It happens a lot and emoticons, along with their evil cousin ALL CAPITALIZATION AND !!! PUNCTUATION, were invented to try and close the communications gap.
Now European researchers at the PASION project have developed a suite of tools to add non-verbal cues to email, phone calls, chats and other channels of electronic communication. Digital communication hasn’t the richness of face-to-face conversation because it cannot communicate the non-verbal cues and contextual information that are so important to us all.
The technological advance is fascinating but the applications that the technology enables, including new kinds of online gaming, new forms of groupware, even tele-psychiatry(!!! LOL meh) are what will make it take off.
One of the most compelling applications is “augmented social networking”. Over the last couple of years, services like Facebook or MySpace have been growing enormously but there are still things they can’t do. The tools PASION is developing offer new ways of showing your friends where you are, what you’re doing, how you feel; new ways of looking at your friends list, new ways of communicating. But PASION is not just for play.
“Many problems in collaborative work derive not from the need to communicate and share explicit information, already met by current groupware and communication tools, but from higher-level problems in coordinating these processes,” explains Richard Walker, chief dissemination officer of the PASION project. “For example, misunderstandings, or the erroneous attribution of intentions can cause problems for groups.”
PASION believes that augmented communication will limit or reduce this sort of problem. The project has developed a prototype that runs on a mobile phone and provides information that users can exploit to coordinate their work. It can show information like user availability, or indicators and visualisations that illustrate the social position of a user in the group.
It also offers information on user mood. Currently, this works via self-reporting, but soon it will be generated automatically. It can even tell you what the user is doing at a particular moment. PASION has already incorporated augmentation in many desktop tools, typically used by knowledge workers, such as MS Outlook, iGoogle, Skype, and Thunderbird. More are on the way.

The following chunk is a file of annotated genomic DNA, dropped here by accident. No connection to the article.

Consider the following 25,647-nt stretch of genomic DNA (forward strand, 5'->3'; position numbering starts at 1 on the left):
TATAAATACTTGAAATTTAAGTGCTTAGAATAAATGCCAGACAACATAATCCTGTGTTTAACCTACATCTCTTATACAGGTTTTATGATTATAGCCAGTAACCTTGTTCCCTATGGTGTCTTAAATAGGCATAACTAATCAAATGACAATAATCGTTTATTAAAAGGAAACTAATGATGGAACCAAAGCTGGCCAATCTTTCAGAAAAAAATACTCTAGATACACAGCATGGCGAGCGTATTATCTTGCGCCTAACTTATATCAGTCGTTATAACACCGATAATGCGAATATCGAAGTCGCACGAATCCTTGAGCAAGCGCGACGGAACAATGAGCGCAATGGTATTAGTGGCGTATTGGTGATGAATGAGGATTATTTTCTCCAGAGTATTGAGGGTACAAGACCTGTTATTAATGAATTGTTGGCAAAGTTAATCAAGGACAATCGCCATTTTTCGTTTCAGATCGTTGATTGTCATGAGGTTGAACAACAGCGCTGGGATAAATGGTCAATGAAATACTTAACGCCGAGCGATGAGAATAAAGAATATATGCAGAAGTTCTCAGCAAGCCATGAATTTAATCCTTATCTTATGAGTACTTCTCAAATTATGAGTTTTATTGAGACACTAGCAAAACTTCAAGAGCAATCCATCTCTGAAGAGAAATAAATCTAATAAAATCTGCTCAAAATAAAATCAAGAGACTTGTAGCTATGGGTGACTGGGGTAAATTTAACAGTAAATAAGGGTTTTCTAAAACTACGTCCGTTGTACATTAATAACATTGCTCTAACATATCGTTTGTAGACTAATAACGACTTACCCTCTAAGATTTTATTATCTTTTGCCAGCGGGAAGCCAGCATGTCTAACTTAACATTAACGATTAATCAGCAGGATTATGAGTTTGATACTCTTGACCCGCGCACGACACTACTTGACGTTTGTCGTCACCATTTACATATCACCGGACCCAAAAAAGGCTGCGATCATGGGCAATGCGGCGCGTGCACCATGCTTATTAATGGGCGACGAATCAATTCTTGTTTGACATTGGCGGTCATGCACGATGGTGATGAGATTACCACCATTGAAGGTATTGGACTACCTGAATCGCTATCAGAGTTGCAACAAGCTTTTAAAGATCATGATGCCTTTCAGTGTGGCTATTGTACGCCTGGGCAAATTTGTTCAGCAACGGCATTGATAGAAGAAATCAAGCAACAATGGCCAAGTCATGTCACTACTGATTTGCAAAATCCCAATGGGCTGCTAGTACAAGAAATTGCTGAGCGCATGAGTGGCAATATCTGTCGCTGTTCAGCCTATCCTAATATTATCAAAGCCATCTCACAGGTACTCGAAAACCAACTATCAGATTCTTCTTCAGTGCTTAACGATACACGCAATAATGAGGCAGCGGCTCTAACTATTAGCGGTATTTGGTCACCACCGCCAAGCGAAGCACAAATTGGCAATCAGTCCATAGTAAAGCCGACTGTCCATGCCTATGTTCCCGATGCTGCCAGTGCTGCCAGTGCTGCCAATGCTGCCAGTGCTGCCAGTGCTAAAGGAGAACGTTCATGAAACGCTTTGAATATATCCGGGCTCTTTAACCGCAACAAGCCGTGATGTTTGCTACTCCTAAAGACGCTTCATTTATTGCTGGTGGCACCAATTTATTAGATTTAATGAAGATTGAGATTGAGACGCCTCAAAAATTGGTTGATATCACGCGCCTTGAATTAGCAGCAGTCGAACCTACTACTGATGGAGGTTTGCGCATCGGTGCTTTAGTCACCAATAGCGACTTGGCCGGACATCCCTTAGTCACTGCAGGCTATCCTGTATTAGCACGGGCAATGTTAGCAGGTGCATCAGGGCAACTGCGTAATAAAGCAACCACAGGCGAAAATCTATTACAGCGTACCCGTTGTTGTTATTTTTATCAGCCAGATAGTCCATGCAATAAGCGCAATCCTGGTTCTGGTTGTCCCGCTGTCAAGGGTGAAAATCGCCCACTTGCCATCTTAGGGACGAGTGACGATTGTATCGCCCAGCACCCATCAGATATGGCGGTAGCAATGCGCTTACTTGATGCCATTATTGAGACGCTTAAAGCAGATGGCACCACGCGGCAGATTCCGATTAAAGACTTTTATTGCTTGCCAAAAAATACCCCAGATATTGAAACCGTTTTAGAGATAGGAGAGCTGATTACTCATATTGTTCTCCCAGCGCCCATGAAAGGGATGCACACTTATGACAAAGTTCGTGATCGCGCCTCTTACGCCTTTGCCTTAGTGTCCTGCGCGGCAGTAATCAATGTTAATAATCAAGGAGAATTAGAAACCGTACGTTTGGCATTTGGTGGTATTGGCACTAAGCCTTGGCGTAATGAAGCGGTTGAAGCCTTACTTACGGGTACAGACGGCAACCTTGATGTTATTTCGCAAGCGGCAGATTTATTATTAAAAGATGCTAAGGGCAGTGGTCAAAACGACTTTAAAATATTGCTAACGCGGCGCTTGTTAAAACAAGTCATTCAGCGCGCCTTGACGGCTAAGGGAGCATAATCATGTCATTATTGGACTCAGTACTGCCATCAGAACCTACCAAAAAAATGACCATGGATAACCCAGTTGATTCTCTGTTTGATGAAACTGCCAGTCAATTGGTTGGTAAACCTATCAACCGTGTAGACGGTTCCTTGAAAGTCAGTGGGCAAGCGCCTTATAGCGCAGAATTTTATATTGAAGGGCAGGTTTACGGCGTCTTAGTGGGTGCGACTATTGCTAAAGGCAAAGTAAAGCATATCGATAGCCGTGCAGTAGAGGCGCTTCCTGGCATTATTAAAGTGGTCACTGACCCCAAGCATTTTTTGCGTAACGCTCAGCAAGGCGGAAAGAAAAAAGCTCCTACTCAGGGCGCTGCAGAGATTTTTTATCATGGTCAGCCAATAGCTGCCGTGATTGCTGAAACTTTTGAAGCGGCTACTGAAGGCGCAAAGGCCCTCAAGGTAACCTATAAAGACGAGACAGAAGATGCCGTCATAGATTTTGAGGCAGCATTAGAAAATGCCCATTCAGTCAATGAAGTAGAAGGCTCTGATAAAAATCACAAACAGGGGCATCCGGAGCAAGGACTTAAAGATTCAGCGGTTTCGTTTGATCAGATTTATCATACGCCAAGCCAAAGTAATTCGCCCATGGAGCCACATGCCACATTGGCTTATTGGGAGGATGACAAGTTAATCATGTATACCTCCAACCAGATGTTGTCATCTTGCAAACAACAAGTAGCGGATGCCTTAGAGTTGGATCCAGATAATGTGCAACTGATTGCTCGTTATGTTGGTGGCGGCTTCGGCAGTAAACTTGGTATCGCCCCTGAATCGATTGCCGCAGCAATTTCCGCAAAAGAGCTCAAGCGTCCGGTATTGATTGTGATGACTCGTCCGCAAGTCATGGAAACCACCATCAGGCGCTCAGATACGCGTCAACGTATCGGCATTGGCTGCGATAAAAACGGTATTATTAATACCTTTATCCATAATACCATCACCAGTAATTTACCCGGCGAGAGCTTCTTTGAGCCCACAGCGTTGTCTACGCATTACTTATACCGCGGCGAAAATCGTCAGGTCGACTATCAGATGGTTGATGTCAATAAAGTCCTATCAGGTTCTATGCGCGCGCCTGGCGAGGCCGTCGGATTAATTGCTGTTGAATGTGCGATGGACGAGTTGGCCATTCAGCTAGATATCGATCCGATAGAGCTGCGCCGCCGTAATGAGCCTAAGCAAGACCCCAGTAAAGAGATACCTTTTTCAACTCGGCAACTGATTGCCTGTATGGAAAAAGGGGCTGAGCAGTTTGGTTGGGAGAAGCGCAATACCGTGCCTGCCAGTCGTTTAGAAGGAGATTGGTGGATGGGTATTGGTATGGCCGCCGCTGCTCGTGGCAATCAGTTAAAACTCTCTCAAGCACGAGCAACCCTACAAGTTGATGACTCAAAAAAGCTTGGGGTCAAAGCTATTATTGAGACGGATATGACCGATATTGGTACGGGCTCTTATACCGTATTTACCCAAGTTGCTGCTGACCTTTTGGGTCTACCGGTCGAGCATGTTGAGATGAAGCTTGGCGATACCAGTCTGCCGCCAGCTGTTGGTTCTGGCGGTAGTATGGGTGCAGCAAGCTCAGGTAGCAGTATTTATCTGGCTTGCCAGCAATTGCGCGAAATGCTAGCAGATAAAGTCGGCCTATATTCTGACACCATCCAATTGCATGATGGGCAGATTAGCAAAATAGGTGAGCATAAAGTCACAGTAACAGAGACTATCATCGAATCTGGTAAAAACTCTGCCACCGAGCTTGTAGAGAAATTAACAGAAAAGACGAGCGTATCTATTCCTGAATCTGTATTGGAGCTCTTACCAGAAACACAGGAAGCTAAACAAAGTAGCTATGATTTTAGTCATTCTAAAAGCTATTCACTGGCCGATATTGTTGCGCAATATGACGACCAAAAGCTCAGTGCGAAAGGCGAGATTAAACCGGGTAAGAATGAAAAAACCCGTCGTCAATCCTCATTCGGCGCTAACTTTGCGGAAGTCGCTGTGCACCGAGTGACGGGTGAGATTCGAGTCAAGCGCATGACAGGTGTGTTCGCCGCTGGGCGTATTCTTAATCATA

But Gaming Is The 21st Century Killer App
Gaming, too, is a rich area for exploitation, with non-verbal cues augmenting games in the same way as the successful Nintendo Wii uses motion sensors to turn video games into a social event.
For example, the Familiars game developed within the project tracks user status within a social network and gives them a score for each improvement in their status. This could be really big. Already people on social networking websites like Facebook and MySpace suffer from artificial ‘friendship inflation’ as they add contacts pell-mell to their friends list.
But few of those friends are ‘real’ – many may be people the user never really meets. Often users gain prestige because of the quantity of friends they have, not the quality. Familiars tracks the quality. For example, is the user a significant node for many others? Do members in the group contact the user regularly? These are the factors used to calculate the final score.
Facial communication and the tele-shrink
There are vertical applications also, like tele-psychiatry. Using special software to analyze facial expressions, and a voice link, psychiatrists could work with their patients at a distance, helping them to deal with their problems. Don't expect their per-hour rate to go down, though. They will just be helping you from Tahiti instead.
Non-verbal cues about learners’ arousal or about the way a group is interacting could be enormously useful to online moderators or teachers in e-learning applications.
So is it ready?
“There are, of course, [parts] that could use more work, but we have developed elements of all these systems, and different partners will take them forward in different ways,” explains Walker.
For example, simple sensors that indicate physiological state, like the heart rate, are simple, cost little to produce, are well accepted among younger users, and could be deployed cheaply and easily for social networking or gaming applications; these are tools we could see deployed in the near term.
Similarly, there are software modules almost ready to deploy in groupware, and that is an area that could be exploited relatively quickly. PASION’s telecom partner is considering deploying some of the research for mobile gaming, and this work could also appear quickly.
Other applications will take longer, or be reserved for specialist applications. PASION’s facial recognition system, for example, is currently very expensive but there are already applications where it could be applied – such as the tele-psychiatry one.
The PASION project received funding from the Future and Emerging Technologies (FET) strand of the Sixth Framework Programme for research.
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